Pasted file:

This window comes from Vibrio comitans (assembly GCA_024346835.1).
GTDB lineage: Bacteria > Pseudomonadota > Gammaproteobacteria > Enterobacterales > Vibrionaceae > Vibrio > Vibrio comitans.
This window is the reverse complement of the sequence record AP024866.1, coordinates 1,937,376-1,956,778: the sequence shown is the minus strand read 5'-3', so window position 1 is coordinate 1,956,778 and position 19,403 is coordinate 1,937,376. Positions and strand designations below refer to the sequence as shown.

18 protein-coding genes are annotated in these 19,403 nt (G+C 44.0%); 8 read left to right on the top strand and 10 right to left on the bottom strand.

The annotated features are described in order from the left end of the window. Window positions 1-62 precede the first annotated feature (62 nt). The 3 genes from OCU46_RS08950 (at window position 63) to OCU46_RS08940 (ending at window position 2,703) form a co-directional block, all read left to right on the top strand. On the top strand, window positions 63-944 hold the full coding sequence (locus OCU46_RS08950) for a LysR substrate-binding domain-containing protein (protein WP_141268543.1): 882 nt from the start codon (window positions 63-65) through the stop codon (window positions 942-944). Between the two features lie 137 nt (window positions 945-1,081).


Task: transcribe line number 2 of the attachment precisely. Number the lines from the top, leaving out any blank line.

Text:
GTDB lineage: Bacteria > Pseudomonadota > Gammaproteobacteria > Enterobacterales > Vibrionaceae > Vibrio > Vibrio comitans.